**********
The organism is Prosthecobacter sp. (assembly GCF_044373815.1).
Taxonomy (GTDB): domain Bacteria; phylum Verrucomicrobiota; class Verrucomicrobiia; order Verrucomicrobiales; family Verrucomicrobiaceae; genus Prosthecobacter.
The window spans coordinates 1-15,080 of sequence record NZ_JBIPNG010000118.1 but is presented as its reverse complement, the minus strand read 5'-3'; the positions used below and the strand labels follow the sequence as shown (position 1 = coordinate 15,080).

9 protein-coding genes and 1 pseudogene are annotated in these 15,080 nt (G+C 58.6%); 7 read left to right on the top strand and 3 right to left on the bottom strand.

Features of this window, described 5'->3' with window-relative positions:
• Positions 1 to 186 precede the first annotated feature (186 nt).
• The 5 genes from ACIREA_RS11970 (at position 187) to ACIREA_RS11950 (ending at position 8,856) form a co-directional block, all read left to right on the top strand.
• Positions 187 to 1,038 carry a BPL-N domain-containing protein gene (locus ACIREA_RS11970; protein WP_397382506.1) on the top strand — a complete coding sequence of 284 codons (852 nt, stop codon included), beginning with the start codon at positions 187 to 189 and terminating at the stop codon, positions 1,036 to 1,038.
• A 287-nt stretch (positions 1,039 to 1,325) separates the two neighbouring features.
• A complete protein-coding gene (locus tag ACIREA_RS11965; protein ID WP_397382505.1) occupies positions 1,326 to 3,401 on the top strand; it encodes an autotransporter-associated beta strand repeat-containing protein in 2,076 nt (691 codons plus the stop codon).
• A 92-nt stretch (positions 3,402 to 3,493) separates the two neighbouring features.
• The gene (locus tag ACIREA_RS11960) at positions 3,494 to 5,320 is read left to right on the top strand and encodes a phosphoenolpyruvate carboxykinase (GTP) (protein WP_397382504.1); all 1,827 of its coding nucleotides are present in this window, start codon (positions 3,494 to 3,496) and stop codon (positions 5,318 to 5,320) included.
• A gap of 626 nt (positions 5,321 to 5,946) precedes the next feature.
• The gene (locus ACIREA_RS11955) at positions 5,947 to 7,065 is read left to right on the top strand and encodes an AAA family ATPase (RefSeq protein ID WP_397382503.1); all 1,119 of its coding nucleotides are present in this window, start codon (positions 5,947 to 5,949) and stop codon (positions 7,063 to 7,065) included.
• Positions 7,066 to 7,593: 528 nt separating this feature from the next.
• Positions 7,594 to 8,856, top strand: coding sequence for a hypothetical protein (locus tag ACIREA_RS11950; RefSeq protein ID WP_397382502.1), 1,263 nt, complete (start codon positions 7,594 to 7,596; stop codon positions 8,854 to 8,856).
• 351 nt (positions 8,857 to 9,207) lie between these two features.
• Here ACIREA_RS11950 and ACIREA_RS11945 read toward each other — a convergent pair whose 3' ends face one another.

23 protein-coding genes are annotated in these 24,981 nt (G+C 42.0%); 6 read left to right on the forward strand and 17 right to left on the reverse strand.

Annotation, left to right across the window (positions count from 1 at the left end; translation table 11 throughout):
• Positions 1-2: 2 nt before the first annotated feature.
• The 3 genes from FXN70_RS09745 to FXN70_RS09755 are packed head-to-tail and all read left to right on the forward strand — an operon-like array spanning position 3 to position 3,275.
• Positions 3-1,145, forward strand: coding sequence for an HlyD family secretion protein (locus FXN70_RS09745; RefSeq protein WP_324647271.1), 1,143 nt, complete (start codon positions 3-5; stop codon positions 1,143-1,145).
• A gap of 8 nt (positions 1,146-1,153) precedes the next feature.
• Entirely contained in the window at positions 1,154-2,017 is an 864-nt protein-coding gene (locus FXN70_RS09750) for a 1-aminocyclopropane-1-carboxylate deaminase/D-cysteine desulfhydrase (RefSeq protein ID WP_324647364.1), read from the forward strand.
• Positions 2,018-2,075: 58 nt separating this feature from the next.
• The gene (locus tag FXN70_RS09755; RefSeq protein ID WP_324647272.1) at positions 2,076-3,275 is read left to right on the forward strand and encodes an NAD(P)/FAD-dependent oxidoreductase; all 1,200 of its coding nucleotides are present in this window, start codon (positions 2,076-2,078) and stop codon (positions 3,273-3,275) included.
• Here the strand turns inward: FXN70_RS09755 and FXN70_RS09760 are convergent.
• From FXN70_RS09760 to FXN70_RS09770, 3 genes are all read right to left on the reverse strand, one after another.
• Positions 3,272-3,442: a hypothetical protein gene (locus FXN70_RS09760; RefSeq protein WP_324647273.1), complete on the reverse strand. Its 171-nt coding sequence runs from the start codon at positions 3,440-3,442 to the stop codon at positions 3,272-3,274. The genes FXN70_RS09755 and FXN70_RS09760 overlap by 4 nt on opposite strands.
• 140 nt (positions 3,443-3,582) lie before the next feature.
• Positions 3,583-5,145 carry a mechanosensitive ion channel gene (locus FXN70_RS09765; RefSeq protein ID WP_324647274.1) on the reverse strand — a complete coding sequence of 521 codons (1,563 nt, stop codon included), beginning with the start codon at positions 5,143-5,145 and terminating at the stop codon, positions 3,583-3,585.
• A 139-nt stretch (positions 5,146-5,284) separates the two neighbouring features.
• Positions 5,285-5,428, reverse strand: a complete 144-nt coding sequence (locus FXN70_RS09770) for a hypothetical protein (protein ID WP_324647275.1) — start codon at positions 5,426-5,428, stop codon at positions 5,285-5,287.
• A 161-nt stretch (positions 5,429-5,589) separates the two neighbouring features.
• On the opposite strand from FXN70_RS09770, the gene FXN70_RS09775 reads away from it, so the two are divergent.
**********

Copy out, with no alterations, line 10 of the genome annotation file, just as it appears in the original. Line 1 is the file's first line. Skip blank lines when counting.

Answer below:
• A complete protein-coding gene (locus tag ACIREA_RS11965; protein ID WP_397382505.1) occupies positions 1,326 to 3,401 on the top strand; it encodes an autotransporter-associated beta strand repeat-containing protein in 2,076 nt (691 codons plus the stop codon).